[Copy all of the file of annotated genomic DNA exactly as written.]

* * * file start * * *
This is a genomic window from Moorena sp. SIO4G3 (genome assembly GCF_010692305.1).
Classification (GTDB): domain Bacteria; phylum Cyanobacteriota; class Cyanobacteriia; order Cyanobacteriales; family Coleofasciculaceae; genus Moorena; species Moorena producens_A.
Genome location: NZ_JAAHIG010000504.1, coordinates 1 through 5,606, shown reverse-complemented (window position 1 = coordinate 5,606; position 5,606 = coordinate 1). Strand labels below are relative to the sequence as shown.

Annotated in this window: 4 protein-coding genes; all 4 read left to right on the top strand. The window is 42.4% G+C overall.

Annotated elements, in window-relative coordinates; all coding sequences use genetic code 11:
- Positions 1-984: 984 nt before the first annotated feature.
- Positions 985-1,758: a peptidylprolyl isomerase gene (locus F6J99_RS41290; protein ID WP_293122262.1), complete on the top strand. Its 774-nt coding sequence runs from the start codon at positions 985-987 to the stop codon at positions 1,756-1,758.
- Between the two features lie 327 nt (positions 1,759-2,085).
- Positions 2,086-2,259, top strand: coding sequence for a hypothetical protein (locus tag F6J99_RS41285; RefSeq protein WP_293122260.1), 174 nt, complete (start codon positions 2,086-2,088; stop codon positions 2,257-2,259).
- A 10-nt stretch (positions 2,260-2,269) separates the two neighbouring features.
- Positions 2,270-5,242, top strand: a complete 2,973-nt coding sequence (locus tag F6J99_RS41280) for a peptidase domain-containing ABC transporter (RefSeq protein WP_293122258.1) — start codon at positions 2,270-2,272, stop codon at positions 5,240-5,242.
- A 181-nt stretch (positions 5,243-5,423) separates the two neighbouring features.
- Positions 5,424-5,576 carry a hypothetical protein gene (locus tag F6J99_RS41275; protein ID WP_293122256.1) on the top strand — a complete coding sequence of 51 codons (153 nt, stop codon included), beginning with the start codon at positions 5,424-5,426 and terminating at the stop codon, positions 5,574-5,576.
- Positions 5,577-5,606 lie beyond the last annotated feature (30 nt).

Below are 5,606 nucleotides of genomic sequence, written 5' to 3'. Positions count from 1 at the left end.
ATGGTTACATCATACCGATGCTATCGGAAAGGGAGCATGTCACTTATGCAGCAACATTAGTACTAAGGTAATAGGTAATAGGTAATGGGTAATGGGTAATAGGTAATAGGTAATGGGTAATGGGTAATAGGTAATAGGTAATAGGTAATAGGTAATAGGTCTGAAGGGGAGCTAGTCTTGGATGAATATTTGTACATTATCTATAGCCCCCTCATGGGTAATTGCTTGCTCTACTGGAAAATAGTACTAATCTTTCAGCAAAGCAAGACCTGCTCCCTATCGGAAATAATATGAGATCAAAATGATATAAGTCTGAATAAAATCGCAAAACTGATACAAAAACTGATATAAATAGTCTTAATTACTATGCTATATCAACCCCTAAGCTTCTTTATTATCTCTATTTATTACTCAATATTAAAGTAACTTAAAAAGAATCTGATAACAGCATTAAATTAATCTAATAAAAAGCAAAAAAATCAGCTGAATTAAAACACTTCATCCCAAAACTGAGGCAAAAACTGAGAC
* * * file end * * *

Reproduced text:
This is a genomic window from Moorena sp. SIO4G3 (genome assembly GCF_010692305.1).
Classification (GTDB): domain Bacteria; phylum Cyanobacteriota; class Cyanobacteriia; order Cyanobacteriales; family Coleofasciculaceae; genus Moorena; species Moorena producens_A.
Genome location: NZ_JAAHIG010000504.1, coordinates 1 through 5,606, shown reverse-complemented (window position 1 = coordinate 5,606; position 5,606 = coordinate 1). Strand labels below are relative to the sequence as shown.

Annotated in this window: 4 protein-coding genes; all 4 read left to right on the top strand. The window is 42.4% G+C overall.

Annotated elements, in window-relative coordinates; all coding sequences use genetic code 11:
- Positions 1-984: 984 nt before the first annotated feature.
- Positions 985-1,758: a peptidylprolyl isomerase gene (locus F6J99_RS41290; protein ID WP_293122262.1), complete on the top strand. Its 774-nt coding sequence runs from the start codon at positions 985-987 to the stop codon at positions 1,756-1,758.
- Between the two features lie 327 nt (positions 1,759-2,085).
- Positions 2,086-2,259, top strand: coding sequence for a hypothetical protein (locus tag F6J99_RS41285; RefSeq protein WP_293122260.1), 174 nt, complete (start codon positions 2,086-2,088; stop codon positions 2,257-2,259).
- A 10-nt stretch (positions 2,260-2,269) separates the two neighbouring features.
- Positions 2,270-5,242, top strand: a complete 2,973-nt coding sequence (locus tag F6J99_RS41280) for a peptidase domain-containing ABC transporter (RefSeq protein WP_293122258.1) — start codon at positions 2,270-2,272, stop codon at positions 5,240-5,242.
- A 181-nt stretch (positions 5,243-5,423) separates the two neighbouring features.
- Positions 5,424-5,576 carry a hypothetical protein gene (locus tag F6J99_RS41275; protein ID WP_293122256.1) on the top strand — a complete coding sequence of 51 codons (153 nt, stop codon included), beginning with the start codon at positions 5,424-5,426 and terminating at the stop codon, positions 5,574-5,576.
- Positions 5,577-5,606 lie beyond the last annotated feature (30 nt).

Below are 5,606 nucleotides of genomic sequence, written 5' to 3'. Positions count from 1 at the left end.
ATGGTTACATCATACCGATGCTATCGGAAAGGGAGCATGTCACTTATGCAGCAACATTAGTACTAAGGTAATAGGTAATAGGTAATGGGTAATGGGTAATAGGTAATAGGTAATGGGTAATGGGTAATAGGTAATAGGTAATAGGTAATAGGTAATAGGTCTGAAGGGGAGCTAGTCTTGGATGAATATTTGTACATTATCTATAGCCCCCTCATGGGTAATTGCTTGCTCTACTGGAAAATAGTACTAATCTTTCAGCAAAGCAAGACCTGCTCCCTATCGGAAATAATATGAGATCAAAATGATATAAGTCTGAATAAAATCGCAAAACTGATACAAAAACTGATATAAATAGTCTTAATTACTATGCTATATCAACCCCTAAGCTTCTTTATTATCTCTATTTATTACTCAATATTAAAGTAACTTAAAAAGAATCTGATAACAGCATTAAATTAATCTAATAAAAAGCAAAAAAATCAGCTGAATTAAAACACTTCATCCCAAAACTGAGGCAAAAACTGAGAC